Change of Address: Likelihood of Confusion


Ron Coleman, intellectual property attorney, general counsel of the Media Bloggers Association, and defender of this blog against the threats of the Tulsa World, has moved his blog on intellecual property issues from Blogger to Movable Type and to a new domain, A couple of recent entries of note:

  • New York's Metropolitan Transit Authority is trying to enforce trademark rights on icons like its alphanumeric subway line symbols. (Transport for London has a detailed Intellectual Property Rights policy to protect its trademark roundel and the copyright on its maps and the New Johnston font. An earlier version of the font is available for purchase and public use. And for what it's worth, the BatesLine logo, while inspired by the London Underground map, uses different colors and a different font -- Gill Sans -- and makes no use of the roundel. I don't believe there's any -- ahem -- likelihood of confusion.)
  • In a post about a new law that has the merchants of filth panicking, he asks a pointed question about the Supremes' recent use of foreign jurisprudence and moral standards in their opinions: "Query: The next time the Supreme Court decides to look at worldwide contemporary legal and moral standards in interpreting the Constitution of 1789, maybe it will explain why it only looks to 'enlightened' (i.e., liberal) views and not the benighted regulation of speech and pornography experienced by probably most of the people on earth (i.e., all Muslims and those in China and in much else of Asia). I'm not suggesting we adopt the Saudi approach, but I would like to know the rationale whereby we don't." Wouldn't it be nice if they stuck with our own Constitution as a basis for their opinions?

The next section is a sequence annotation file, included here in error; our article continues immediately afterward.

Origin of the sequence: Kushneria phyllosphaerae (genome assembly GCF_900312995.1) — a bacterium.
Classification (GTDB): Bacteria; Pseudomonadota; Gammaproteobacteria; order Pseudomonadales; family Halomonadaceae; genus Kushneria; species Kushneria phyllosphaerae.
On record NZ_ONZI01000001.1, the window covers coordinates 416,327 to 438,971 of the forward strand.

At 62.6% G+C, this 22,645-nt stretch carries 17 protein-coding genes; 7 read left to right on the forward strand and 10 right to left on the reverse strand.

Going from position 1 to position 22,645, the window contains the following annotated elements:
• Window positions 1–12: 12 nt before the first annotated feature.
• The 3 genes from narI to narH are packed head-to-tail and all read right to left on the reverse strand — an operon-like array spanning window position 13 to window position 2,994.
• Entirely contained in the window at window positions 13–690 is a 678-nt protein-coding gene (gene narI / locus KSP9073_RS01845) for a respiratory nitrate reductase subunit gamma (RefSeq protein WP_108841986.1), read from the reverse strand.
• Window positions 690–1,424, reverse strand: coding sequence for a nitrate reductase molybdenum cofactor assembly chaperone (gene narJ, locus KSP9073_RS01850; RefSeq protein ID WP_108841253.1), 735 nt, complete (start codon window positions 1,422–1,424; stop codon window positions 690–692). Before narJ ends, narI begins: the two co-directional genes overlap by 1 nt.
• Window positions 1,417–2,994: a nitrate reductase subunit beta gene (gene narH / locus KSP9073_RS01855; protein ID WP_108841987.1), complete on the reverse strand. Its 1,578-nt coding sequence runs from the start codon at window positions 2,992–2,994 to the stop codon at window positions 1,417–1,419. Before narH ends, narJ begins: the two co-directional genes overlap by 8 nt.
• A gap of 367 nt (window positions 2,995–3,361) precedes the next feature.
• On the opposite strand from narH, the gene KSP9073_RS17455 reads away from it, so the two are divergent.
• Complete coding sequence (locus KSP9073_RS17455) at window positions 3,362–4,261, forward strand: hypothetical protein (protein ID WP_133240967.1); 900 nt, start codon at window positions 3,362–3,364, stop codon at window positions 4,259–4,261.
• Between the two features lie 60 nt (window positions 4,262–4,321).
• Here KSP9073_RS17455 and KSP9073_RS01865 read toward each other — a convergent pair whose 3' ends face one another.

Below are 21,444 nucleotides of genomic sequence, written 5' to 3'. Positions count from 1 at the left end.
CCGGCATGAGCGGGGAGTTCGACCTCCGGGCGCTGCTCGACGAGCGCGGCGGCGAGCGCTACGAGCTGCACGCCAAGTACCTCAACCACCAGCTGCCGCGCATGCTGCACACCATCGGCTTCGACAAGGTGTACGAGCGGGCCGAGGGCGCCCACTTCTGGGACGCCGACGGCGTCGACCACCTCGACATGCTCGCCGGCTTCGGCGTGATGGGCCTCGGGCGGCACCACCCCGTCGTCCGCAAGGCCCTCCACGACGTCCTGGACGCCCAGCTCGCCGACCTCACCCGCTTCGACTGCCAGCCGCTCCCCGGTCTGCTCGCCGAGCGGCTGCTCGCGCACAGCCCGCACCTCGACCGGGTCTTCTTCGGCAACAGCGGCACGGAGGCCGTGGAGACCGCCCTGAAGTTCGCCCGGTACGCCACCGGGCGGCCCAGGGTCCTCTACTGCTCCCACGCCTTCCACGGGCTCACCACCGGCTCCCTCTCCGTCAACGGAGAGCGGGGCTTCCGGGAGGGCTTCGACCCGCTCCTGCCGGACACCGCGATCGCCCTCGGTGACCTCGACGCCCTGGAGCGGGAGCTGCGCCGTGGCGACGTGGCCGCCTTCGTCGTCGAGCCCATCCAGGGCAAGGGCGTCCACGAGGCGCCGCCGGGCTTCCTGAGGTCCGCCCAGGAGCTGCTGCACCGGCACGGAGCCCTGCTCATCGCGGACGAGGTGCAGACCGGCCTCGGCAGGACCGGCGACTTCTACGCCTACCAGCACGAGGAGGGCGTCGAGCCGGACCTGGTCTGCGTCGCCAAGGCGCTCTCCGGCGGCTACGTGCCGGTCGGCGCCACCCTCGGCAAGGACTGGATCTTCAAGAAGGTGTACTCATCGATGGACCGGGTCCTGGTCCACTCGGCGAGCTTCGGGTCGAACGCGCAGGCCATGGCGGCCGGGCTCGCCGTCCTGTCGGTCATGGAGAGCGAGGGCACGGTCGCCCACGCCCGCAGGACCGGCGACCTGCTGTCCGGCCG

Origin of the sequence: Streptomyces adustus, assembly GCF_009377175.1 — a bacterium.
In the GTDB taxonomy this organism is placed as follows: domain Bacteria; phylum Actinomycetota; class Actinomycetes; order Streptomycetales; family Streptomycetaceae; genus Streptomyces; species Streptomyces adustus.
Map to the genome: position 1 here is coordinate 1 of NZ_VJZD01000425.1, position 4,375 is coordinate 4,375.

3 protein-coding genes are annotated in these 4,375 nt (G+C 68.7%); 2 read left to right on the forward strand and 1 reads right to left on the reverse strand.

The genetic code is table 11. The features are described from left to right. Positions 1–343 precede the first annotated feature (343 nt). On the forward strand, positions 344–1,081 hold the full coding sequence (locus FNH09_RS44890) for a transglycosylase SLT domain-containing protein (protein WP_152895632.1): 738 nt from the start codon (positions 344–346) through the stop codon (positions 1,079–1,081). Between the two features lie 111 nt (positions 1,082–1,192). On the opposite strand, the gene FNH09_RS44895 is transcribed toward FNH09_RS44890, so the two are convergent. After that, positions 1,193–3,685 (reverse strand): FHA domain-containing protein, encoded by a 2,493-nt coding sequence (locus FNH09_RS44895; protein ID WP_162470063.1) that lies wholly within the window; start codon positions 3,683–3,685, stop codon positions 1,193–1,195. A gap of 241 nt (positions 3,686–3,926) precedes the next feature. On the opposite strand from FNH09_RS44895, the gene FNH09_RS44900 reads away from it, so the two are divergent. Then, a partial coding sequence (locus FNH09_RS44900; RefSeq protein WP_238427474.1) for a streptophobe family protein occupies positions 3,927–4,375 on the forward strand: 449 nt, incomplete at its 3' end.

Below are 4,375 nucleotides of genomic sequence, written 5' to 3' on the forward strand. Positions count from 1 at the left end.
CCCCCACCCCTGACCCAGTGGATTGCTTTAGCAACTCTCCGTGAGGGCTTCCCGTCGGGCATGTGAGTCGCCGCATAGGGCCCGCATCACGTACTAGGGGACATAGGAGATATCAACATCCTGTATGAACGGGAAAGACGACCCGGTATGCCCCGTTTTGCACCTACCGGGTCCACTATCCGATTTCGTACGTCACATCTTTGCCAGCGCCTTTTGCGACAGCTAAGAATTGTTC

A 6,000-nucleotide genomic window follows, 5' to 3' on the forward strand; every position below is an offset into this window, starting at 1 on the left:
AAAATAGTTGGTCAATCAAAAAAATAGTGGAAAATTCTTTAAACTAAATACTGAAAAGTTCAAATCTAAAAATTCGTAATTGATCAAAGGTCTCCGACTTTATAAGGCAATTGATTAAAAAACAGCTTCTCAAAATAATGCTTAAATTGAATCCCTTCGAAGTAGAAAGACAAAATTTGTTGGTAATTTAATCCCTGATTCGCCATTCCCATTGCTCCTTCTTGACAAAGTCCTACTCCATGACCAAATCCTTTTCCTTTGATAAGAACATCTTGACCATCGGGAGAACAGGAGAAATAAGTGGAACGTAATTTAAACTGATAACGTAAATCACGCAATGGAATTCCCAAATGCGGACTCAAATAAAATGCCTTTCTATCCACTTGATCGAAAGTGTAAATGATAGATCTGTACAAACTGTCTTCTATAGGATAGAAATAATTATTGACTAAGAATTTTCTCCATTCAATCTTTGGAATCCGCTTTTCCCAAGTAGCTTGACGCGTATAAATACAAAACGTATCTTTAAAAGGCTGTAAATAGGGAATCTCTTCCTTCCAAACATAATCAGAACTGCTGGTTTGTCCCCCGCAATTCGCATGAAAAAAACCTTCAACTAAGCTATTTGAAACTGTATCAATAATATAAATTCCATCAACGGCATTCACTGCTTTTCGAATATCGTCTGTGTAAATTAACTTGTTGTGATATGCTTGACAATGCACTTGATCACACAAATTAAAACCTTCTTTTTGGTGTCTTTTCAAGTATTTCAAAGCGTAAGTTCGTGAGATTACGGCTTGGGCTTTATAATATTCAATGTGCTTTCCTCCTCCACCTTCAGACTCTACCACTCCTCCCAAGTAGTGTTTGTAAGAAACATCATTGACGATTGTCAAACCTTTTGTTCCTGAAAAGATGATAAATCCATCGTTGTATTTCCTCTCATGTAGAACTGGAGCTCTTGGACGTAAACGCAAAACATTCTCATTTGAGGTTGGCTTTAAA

Update your bookmarks, and go pay Ron a visit.

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This page contains a single entry by Michael Bates published on June 16, 2005 10:24 PM.

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